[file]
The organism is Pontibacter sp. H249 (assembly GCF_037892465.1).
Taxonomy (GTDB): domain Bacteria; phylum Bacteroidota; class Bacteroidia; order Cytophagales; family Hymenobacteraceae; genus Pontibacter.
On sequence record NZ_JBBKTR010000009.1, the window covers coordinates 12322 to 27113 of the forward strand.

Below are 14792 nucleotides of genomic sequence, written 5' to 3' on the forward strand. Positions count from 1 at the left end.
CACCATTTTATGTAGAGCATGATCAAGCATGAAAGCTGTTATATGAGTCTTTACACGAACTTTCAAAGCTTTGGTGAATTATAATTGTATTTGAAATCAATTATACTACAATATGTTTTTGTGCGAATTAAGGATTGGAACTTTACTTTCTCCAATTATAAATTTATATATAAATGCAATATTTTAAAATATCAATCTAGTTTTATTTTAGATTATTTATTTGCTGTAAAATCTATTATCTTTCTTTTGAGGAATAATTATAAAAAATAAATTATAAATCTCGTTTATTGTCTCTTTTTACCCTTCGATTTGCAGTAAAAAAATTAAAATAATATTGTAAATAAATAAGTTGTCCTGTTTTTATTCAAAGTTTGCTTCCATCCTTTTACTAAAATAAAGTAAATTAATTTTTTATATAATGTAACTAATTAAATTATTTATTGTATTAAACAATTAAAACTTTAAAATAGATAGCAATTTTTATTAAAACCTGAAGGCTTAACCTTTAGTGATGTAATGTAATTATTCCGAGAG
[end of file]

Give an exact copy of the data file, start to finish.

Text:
The organism is Pontibacter sp. H249 (assembly GCF_037892465.1).
Taxonomy (GTDB): domain Bacteria; phylum Bacteroidota; class Bacteroidia; order Cytophagales; family Hymenobacteraceae; genus Pontibacter.
On sequence record NZ_JBBKTR010000009.1, the window covers coordinates 12322 to 27113 of the forward strand.

Below are 14792 nucleotides of genomic sequence, written 5' to 3' on the forward strand. Positions count from 1 at the left end.
CACCATTTTATGTAGAGCATGATCAAGCATGAAAGCTGTTATATGAGTCTTTACACGAACTTTCAAAGCTTTGGTGAATTATAATTGTATTTGAAATCAATTATACTACAATATGTTTTTGTGCGAATTAAGGATTGGAACTTTACTTTCTCCAATTATAAATTTATATATAAATGCAATATTTTAAAATATCAATCTAGTTTTATTTTAGATTATTTATTTGCTGTAAAATCTATTATCTTTCTTTTGAGGAATAATTATAAAAAATAAATTATAAATCTCGTTTATTGTCTCTTTTTACCCTTCGATTTGCAGTAAAAAAATTAAAATAATATTGTAAATAAATAAGTTGTCCTGTTTTTATTCAAAGTTTGCTTCCATCCTTTTACTAAAATAAAGTAAATTAATTTTTTATATAATGTAACTAATTAAATTATTTATTGTATTAAACAATTAAAACTTTAAAATAGATAGCAATTTTTATTAAAACCTGAAGGCTTAACCTTTAGTGATGTAATGTAATTATTCCGAGAG